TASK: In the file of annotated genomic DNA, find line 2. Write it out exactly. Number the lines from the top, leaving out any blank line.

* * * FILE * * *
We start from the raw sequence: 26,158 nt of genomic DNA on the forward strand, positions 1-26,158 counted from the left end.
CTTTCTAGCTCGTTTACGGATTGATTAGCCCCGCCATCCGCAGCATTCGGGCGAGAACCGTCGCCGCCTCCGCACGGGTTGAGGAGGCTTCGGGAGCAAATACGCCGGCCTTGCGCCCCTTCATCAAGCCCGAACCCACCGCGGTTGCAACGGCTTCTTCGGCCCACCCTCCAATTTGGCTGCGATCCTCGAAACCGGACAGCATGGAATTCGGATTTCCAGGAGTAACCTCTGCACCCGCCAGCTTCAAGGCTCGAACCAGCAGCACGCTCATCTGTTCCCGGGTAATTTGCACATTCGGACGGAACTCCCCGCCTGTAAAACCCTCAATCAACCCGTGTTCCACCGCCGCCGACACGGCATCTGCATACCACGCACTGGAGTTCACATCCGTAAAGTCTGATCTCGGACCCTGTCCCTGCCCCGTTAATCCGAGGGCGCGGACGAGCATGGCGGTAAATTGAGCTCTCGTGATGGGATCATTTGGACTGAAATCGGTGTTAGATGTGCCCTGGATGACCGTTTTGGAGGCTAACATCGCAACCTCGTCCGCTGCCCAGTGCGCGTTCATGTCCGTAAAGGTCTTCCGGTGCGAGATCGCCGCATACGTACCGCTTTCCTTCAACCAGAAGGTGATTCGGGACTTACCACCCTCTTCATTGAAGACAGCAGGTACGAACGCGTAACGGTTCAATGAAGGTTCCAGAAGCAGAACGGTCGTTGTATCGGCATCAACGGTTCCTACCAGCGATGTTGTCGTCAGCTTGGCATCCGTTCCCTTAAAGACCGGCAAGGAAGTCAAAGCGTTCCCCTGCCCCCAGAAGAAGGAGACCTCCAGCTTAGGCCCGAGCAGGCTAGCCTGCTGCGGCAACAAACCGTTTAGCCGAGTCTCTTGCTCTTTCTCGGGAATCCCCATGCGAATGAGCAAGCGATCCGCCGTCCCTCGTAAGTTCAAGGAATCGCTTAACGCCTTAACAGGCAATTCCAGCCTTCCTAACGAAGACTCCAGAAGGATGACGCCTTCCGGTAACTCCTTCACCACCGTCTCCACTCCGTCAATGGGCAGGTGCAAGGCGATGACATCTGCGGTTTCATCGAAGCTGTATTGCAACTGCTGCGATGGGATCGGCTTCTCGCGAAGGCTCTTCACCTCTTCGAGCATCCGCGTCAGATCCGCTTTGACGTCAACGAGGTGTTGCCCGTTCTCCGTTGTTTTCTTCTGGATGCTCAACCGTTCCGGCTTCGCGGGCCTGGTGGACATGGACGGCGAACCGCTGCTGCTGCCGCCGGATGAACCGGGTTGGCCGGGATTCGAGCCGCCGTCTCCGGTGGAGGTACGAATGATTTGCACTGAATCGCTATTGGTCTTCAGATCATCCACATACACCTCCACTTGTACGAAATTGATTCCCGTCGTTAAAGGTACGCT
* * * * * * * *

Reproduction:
CTTTCTAGCTCGTTTACGGATTGATTAGCCCCGCCATCCGCAGCATTCGGGCGAGAACCGTCGCCGCCTCCGCACGGGTTGAGGAGGCTTCGGGAGCAAATACGCCGGCCTTGCGCCCCTTCATCAAGCCCGAACCCACCGCGGTTGCAACGGCTTCTTCGGCCCACCCTCCAATTTGGCTGCGATCCTCGAAACCGGACAGCATGGAATTCGGATTTCCAGGAGTAACCTCTGCACCCGCCAGCTTCAAGGCTCGAACCAGCAGCACGCTCATCTGTTCCCGGGTAATTTGCACATTCGGACGGAACTCCCCGCCTGTAAAACCCTCAATCAACCCGTGTTCCACCGCCGCCGACACGGCATCTGCATACCACGCACTGGAGTTCACATCCGTAAAGTCTGATCTCGGACCCTGTCCCTGCCCCGTTAATCCGAGGGCGCGGACGAGCATGGCGGTAAATTGAGCTCTCGTGATGGGATCATTTGGACTGAAATCGGTGTTAGATGTGCCCTGGATGACCGTTTTGGAGGCTAACATCGCAACCTCGTCCGCTGCCCAGTGCGCGTTCATGTCCGTAAAGGTCTTCCGGTGCGAGATCGCCGCATACGTACCGCTTTCCTTCAACCAGAAGGTGATTCGGGACTTACCACCCTCTTCATTGAAGACAGCAGGTACGAACGCGTAACGGTTCAATGAAGGTTCCAGAAGCAGAACGGTCGTTGTATCGGCATCAACGGTTCCTACCAGCGATGTTGTCGTCAGCTTGGCATCCGTTCCCTTAAAGACCGGCAAGGAAGTCAAAGCGTTCCCCTGCCCCCAGAAGAAGGAGACCTCCAGCTTAGGCCCGAGCAGGCTAGCCTGCTGCGGCAACAAACCGTTTAGCCGAGTCTCTTGCTCTTTCTCGGGAATCCCCATGCGAATGAGCAAGCGATCCGCCGTCCCTCGTAAGTTCAAGGAATCGCTTAACGCCTTAACAGGCAATTCCAGCCTTCCTAACGAAGACTCCAGAAGGATGACGCCTTCCGGTAACTCCTTCACCACCGTCTCCACTCCGTCAATGGGCAGGTGCAAGGCGATGACATCTGCGGTTTCATCGAAGCTGTATTGCAACTGCTGCGATGGGATCGGCTTCTCGCGAAGGCTCTTCACCTCTTCGAGCATCCGCGTCAGATCCGCTTTGACGTCAACGAGGTGTTGCCCGTTCTCCGTTGTTTTCTTCTGGATGCTCAACCGTTCCGGCTTCGCGGGCCTGGTGGACATGGACGGCGAACCGCTGCTGCTGCCGCCGGATGAACCGGGTTGGCCGGGATTCGAGCCGCCGTCTCCGGTGGAGGTACGAATGATTTGCACTGAATCGCTATTGGTCTTCAGATCATCCACATACACCTCCACTTGTACGAAATTGATTCCCGTCGTTAAAGGTACGCT